Temple University, USA, and IZA, Germany
IZA World of Labor role
Professor of Economics, Temple University, USA; Director of Graduate Studies, Temple University, USA
Economics of sports, labor economics
Positions/functions as a policy advisor
President, North American Association of Sports Economists (2013–2014)
Assistant Dean, Temple University Japan (2007–2009); Visiting Associate Professor, University of Michigan (2006-2007); Associate Professor and Director of Fox School Honors, Temple University (1994–2008)
PhD Economics, Princeton University, 1983
The Economics of Sports. Boston, MA: Addison Wesley, 2014 (with P. von Allmen).Handbook on the Economics of Women’s Sports. London: Edward Elgar, 2013 (edited with E. M. Leeds).
“Are sunk costs really irrelevant? Draft position and playing time in the NBA.” Economic Inquiry (Forthcoming) (with D. Leeds and A. Motomura).
“A stadium by any other name: The value of naming rights.” Journal of Sports Economics 8:6 (2007): 581–595 (with E. M. Leeds and I. Pistolet).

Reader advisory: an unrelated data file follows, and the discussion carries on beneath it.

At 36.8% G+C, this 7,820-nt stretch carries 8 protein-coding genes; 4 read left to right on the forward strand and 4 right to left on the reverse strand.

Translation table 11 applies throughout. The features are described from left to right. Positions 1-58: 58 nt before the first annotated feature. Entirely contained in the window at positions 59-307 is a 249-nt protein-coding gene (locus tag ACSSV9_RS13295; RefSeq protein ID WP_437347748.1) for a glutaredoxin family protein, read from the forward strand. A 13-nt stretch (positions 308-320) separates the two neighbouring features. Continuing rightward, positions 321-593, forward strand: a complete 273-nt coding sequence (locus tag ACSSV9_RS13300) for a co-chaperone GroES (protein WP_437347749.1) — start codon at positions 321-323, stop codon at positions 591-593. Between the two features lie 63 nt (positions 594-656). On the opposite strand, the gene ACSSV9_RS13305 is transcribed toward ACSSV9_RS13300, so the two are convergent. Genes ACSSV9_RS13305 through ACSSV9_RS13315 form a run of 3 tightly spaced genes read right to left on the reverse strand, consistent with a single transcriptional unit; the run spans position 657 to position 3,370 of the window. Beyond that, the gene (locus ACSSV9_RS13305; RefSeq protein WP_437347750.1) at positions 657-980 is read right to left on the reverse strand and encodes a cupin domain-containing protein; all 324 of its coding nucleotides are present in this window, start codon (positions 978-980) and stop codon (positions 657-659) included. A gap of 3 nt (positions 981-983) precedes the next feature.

“Interscholastic athletics and investment in human capital.” Social Science Quarterly 88:3 (2007): 729–744 (with J. Stull and C. Miller).
Positive contributions to cognitive and non-cognitive skills justify public support of youth sportsMichael A. Leeds, February 2015In response to declining budgets, many school districts in the US have reduced funding for sports. In Europe, parents may respond to difficult economic times by spending less on sports clubs for their children. Such cuts are unwise if participating in sports is an investment good as well as a consumption good and adds to students’ human capital. The value of sports is hard to measure because people who already possess the skills needed to succeed in school and beyond might be more likely to participate in sports. Most studies that account for this endogeneity find that participation in youth sports improves academic and labor market performance.MoreLess